I just discovered a Plugin for MuseScore that will automatically produce chords for the entire score.  Please let me know if you're interested in using MuseScore and this Plugin.  MuseScore is free so this will be a possible solution for you if you are willing to spend the time to learn another music notation program.  I use it for most of my music needs and have written an article about it's use on the PSR Tutorial website.

If you tell me you're interested I'll post the download links for you and the link to my article.  :)
Thank you very much Roger and I am indeed very interested. I would love to read your article and will surely try it.

Online Roger Brenizer

Re: More fun with Chord Tracker
« Reply #12 on: May 17, 2017, 05:07:40 PM »
Hi Chikitin,

Here are the links, as requested.  The first one is the download link to the current version of MuseScore 2.1.  The second link is  for the Chord Plugin, which is used to automatically create chords for your score.  The third and last link is to the article I wrote about importing a midi file into MuseScore and creating a lead sheet.  There are also instructions for creating a lead sheet from a PDF file.

1) https://musescore.org/en/download

2) https://musescore.org/en/project/chordidentifier

3) https://www.psrtutorial.com/music/articles/museScore.html

If you have any questions, please feel free to ask.  :)
"Music Is My Life"
My best regards,
Roger

(The older I get...the better I used to be...LOL!!!)
Rogerís PSR Performer Page
 
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Offline chikitin

Re: More fun with Chord Tracker
« Reply #13 on: May 17, 2017, 07:09:17 PM »
Hi Chikitin,

Here are the links, as requested.  The first one is the download link to the current version of MuseScore 2.1.  The second link is  for the Chord Plugin, which is used to automatically create chords for your score.  The third and last link is to the article I wrote about importing a midi file into MuseScore and creating a lead sheet.  There are also instructions for creating a lead sheet from a PDF file.


Thank you Roger for the plug-in. I just tried it. It works for the type of files your described; scores that contain measures with note events. However, in my case, the MIDI file is created using my PSR keyboard and contains only Meta Data for 192 measure without any notes. I have attached it. When I load the MIDI, it does not show any measure. However, Notation Composer 3, is showing measures with chords perfectly.

Thank you very much again. I read your article and bio! you are great man just like most good musicians!

CS
 
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Online Roger Brenizer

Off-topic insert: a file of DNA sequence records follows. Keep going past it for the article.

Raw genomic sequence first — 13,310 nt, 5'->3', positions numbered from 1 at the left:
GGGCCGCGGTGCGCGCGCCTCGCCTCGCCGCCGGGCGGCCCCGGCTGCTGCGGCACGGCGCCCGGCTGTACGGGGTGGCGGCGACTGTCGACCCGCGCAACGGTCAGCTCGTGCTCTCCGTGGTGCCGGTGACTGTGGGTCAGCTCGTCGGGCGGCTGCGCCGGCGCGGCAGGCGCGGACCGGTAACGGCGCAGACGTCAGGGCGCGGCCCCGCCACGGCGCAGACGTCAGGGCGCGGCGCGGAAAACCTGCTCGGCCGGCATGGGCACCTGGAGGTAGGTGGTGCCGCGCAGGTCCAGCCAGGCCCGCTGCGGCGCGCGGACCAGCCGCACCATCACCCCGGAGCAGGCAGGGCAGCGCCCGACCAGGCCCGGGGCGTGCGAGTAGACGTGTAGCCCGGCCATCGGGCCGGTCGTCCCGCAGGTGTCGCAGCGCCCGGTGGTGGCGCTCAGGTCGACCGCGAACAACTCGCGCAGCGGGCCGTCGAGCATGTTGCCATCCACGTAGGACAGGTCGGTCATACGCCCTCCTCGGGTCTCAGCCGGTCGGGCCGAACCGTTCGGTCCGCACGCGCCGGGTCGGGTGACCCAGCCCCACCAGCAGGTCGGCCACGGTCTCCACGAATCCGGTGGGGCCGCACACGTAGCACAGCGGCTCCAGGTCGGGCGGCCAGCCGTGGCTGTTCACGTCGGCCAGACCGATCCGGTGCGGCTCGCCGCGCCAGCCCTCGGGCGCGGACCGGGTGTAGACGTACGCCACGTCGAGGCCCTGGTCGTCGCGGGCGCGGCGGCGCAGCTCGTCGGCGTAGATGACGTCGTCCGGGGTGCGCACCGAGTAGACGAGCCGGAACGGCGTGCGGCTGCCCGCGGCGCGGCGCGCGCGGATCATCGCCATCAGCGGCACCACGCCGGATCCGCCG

Re: More fun with Chord Tracker
« Reply #14 on: May 17, 2017, 07:34:25 PM »
Thank you for your overly gracious words, CS.   :-[

Thank you for the included midi file created using your keyboard.  I'll have a look at it.  :)
"Music Is My Life"
My best regards,
Roger

(The older I get...the better I used to be...LOL!!!)
Rogerís PSR Performer Page
 

Online Roger Brenizer

Re: More fun with Chord Tracker
« Reply #15 on: May 17, 2017, 08:18:17 PM »
Hi CS,

So you played no melody line when you recorded this midi file on your keyboard and were only playing chords.  Is this correct?

The MuseScore chord plugin would only work if the midi file carried a melody line, which is what the plugin uses to analyze the chord data.  By adding a note to the first and last measures of the midi file, the midi file will now open in MuseScore; however, without a melody line the chord plugin still won't produce any chords, but all measures are now visible.

I've attached the modified midi file, for whatever it's worth, so you can view the result.
"Music Is My Life"
My best regards,
Roger

(The older I get...the better I used to be...LOL!!!)
Rogerís PSR Performer Page
 

Offline chikitin

Re: More fun with Chord Tracker
« Reply #16 on: May 17, 2017, 09:07:53 PM »
Thank you very much, Roger. Your suggestions were certainly very helpful. Anyhow, I figured out how to do it in Cubase after hours playing with Cubase setting.

Online Roger Brenizer

Re: More fun with Chord Tracker
« Reply #17 on: May 17, 2017, 09:20:40 PM »
You're welcome and I'm glad to know you figured out how to do it in Cubase, CS.  Nothing was wasted and much knowledge was gained for your future music arsenal.

When a member of the forum mentions this dilemma, relative to Cubase, you will be prepared to lend a helping hand from this experience and pass on your knowledge.  :)
"Music Is My Life"
My best regards,
Roger

(The older I get...the better I used to be...LOL!!!)
Rogerís PSR Performer Page
 
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Offline Joe H

Re: More fun with Chord Tracker
« Reply #18 on: May 18, 2017, 08:05:31 AM »
Sometimes I'm a little reluctant to recommend Midiworks (or StyleMagic) lest people think I'm getting some financial compensation for it... which I'm NOT.

These are just great programs.    http://www.midisoft.pl/en/

So I will suggest you might try Midiworks to add chord data to a MIDI song file.  It takes just about 30 seconds to do that. When you save your MIDi file the chord tags will be retained in the file.

 8)

Joe H
Music is the Universal Language!

My Article: Using Multi Pads for EDM. Download Regs, Styles & MPs:  http://psrtutorial.com/music/articles/dancemusic.html